LIFESTYLE
10/05/2018 13:01 BST | Updated 21/05/2018 13:16 BST

These Vegan Food Replacements Will Blow Your Mind

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Looking for some fresh vegan inspiration? Thankfully, the times of sad, egg-free cakes made from sunflower oil and sandwiches filled with tragic slices of faux meat are over.

From actually decent ‘cheese’ made from coconut (cheers, Sainsbury’s) to fake fried chicken that’s so decadent it hurts, the UK is getting good at this stuff. From the fish oil sub you’ve never heard of, to a Parmesan replacement to set your pasta on fire, you need to try these vegan substitutes out.

 

Nooch

Important: don’t judge it by its name. Nutritional yeast is just regular yeast that’s been dried up, to deactivate it. It’s used as a Parmesan replacement, as the cheesey, umami flavour and the fact that it comes in sprinkle form makes it perfect to layer on your spaghetti.  

Nothing Fishy

So. Omega 3 doesn’t actually come directly from oily fish - it comes via krill that said oily fish eat, who in turn, have eaten algae - which is where the fatty acid comes from. Nowadays, we can cut out the swimming middlemen and get the goodness straight from the algae source, via these handy capsules.

Liquid smoke

That barbecue flavour – so smokey, so delicious – is one of the best things about meat. With liquid smoke, made from liquified gases released from burning wood, you can get that complexity of flavour.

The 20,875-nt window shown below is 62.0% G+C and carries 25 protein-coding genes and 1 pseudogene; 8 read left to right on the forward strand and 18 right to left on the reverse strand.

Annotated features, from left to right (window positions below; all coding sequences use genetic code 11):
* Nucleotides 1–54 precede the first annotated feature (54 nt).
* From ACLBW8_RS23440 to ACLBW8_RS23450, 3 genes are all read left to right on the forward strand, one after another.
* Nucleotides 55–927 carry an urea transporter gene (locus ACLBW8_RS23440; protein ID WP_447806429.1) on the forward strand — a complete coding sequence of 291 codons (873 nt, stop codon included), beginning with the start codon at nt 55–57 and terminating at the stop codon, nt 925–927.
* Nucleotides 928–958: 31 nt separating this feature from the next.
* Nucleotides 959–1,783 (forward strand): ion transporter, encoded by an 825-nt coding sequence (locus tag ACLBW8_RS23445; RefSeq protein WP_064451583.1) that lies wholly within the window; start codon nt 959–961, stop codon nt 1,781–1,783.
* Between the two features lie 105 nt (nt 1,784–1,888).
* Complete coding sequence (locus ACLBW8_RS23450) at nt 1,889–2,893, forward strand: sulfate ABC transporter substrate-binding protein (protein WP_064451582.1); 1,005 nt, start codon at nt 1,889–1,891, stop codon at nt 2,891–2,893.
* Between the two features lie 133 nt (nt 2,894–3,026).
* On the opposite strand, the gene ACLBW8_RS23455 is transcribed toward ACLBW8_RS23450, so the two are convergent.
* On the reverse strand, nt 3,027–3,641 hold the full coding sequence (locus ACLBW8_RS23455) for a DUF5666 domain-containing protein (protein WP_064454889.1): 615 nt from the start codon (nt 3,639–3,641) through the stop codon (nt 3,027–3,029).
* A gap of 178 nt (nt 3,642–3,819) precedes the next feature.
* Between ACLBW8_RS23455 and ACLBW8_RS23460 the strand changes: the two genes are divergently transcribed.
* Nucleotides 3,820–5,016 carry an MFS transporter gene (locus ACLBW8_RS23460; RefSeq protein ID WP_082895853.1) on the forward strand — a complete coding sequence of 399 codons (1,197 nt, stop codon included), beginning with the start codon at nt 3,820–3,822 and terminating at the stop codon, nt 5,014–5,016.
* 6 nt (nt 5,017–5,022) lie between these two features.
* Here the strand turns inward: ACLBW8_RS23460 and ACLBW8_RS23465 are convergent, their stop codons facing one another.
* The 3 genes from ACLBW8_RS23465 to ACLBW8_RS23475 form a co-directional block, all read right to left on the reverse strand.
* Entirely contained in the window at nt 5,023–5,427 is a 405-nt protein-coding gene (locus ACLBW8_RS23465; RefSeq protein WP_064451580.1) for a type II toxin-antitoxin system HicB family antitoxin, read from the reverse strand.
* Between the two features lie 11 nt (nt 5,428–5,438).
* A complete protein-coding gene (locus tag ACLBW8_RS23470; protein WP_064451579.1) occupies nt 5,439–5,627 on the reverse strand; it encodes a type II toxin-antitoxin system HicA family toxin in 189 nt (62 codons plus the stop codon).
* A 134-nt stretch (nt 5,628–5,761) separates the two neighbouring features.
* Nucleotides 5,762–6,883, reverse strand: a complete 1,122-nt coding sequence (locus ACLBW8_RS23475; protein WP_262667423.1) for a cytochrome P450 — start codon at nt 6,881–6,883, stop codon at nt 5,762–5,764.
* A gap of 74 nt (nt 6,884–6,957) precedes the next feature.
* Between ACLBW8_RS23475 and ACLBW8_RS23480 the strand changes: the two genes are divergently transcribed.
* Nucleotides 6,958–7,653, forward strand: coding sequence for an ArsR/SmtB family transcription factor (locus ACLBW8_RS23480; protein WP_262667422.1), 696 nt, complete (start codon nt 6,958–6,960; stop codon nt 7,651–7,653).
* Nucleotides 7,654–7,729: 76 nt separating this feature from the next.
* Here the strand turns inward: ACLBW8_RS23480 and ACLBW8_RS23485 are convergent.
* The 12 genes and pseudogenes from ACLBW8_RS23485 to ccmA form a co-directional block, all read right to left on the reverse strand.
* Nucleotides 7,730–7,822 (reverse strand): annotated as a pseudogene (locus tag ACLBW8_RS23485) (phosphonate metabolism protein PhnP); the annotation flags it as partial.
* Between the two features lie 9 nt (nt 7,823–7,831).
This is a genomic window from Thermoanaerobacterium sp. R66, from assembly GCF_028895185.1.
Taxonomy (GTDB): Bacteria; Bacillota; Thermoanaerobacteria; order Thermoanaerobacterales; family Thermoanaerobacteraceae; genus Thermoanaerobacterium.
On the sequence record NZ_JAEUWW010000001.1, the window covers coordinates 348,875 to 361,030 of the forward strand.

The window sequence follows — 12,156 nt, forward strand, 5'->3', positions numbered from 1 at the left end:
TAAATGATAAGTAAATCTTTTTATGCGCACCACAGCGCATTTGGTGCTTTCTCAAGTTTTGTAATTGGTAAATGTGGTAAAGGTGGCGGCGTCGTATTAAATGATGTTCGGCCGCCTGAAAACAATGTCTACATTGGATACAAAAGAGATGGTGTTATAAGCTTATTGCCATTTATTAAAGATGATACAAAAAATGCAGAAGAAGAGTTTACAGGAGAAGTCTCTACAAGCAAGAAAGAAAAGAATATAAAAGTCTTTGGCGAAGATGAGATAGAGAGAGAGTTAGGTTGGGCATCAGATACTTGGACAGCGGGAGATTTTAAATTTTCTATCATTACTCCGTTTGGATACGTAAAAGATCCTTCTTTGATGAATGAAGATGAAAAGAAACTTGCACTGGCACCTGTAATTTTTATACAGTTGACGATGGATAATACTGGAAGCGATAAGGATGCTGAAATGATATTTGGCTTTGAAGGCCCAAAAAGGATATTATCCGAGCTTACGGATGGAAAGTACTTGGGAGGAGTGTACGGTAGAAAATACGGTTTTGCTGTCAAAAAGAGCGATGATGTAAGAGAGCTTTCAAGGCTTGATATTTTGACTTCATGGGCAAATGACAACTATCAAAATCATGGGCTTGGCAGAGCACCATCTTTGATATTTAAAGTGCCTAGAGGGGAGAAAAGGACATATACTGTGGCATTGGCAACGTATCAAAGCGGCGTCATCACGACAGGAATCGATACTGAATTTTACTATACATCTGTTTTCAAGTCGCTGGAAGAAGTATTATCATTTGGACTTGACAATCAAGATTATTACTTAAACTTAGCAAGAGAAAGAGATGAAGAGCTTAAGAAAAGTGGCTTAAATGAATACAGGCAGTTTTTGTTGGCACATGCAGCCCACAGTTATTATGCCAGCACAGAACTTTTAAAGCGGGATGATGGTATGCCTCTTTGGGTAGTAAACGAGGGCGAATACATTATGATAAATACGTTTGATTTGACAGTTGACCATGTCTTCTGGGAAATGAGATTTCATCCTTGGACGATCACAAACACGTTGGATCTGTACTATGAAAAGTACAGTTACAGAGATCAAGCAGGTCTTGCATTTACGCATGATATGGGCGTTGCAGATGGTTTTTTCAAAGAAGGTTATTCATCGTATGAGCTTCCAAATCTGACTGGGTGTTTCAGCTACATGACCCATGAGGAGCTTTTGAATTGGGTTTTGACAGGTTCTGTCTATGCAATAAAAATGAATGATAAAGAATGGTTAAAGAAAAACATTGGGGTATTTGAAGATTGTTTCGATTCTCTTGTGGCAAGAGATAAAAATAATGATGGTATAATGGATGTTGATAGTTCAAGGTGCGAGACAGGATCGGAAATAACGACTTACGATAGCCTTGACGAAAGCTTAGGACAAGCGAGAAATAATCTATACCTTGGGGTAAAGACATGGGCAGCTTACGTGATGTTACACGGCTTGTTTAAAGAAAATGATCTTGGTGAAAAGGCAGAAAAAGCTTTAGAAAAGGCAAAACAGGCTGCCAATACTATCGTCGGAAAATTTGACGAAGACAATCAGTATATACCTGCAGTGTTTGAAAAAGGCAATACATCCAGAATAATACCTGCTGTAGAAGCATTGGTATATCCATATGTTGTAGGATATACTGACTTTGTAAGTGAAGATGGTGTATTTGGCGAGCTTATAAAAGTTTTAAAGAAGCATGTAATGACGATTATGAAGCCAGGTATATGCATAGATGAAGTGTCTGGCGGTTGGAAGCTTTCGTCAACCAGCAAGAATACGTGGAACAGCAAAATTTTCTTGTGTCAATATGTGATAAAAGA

Add to slow cooked jackfruit (another relatively new craze) and wrap with guacamole in a taco, to haricot beans with sweet potatoes or to sliced aubergine to pair with a chopped slaw.

Seitan

No, not like the prince of darkness. It’s a high protein replacement that’s made from wheat. Diced and fried, it’s got a wondrously similar texture to legit chicken. Boom.

Flax seed ‘egg’

Pancakes, cakes – all the best things – need their ingredients binding together, to make something good. Normally that binder would be an egg. But if you’re cutting back, try this clever hack.

Grind down one tablespoon of flax seeds in a coffee or spice grinder, before whisking into three tablespoons of water, until it becomes a little jelly-like, for one ‘egg’. Use in your recipe as normal.